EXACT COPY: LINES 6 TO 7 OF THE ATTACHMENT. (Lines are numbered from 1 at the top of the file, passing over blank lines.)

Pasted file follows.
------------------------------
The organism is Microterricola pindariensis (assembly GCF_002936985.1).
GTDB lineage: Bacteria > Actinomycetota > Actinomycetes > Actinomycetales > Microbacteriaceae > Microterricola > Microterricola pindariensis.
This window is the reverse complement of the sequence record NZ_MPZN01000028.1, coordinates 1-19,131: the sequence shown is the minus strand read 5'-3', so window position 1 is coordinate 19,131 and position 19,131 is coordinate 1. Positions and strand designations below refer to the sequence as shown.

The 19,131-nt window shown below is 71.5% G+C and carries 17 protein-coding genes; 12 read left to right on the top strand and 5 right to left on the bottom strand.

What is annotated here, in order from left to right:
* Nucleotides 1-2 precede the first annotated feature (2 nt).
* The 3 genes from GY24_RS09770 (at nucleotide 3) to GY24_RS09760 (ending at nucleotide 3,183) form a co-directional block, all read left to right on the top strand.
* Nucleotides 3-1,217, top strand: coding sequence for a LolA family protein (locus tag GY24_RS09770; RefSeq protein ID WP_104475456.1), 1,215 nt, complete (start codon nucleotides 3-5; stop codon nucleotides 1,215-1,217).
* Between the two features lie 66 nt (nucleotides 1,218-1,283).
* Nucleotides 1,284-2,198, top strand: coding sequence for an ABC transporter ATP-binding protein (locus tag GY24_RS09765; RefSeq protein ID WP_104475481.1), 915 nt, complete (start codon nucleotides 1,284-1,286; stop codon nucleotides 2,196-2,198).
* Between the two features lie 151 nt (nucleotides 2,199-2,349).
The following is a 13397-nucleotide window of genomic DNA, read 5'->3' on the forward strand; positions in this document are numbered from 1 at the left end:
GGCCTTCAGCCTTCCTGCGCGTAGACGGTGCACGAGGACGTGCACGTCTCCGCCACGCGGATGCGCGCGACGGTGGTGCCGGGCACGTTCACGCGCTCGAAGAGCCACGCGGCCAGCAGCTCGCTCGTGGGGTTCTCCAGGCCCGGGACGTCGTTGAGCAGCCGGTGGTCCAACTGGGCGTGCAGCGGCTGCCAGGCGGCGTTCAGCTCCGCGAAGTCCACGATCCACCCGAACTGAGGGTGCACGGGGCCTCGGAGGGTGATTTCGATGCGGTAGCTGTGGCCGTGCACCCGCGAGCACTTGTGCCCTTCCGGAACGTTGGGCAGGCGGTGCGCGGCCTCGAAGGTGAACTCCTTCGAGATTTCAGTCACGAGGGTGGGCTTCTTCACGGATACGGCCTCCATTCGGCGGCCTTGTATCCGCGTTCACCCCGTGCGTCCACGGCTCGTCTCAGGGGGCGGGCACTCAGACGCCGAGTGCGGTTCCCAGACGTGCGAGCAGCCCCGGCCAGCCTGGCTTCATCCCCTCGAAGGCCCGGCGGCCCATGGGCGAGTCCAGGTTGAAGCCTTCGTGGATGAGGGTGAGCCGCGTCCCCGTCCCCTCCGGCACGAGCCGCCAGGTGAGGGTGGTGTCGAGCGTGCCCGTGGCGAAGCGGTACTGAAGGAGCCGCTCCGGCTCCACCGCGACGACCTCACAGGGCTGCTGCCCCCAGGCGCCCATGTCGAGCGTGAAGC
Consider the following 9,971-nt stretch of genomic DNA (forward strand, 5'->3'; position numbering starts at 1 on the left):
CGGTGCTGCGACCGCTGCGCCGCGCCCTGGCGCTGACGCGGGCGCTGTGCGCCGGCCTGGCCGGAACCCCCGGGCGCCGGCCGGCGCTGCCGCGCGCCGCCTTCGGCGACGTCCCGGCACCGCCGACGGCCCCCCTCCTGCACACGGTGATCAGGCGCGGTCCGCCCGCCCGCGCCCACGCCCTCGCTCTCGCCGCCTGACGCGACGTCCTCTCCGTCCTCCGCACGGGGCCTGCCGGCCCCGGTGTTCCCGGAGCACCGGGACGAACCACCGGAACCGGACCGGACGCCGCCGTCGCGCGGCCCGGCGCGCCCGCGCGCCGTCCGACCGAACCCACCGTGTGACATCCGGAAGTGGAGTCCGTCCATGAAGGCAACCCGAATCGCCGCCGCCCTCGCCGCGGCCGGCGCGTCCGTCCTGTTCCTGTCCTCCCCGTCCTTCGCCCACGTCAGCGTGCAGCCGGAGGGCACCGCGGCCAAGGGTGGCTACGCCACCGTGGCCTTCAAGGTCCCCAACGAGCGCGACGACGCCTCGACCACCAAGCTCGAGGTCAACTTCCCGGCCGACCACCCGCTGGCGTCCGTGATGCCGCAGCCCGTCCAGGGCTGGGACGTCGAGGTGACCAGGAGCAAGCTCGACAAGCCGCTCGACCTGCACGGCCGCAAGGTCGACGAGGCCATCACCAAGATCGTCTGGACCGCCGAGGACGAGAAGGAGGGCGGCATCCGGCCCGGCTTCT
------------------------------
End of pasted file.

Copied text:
* Nucleotides 1-2 precede the first annotated feature (2 nt).
* The 3 genes from GY24_RS09770 (at nucleotide 3) to GY24_RS09760 (ending at nucleotide 3,183) form a co-directional block, all read left to right on the top strand.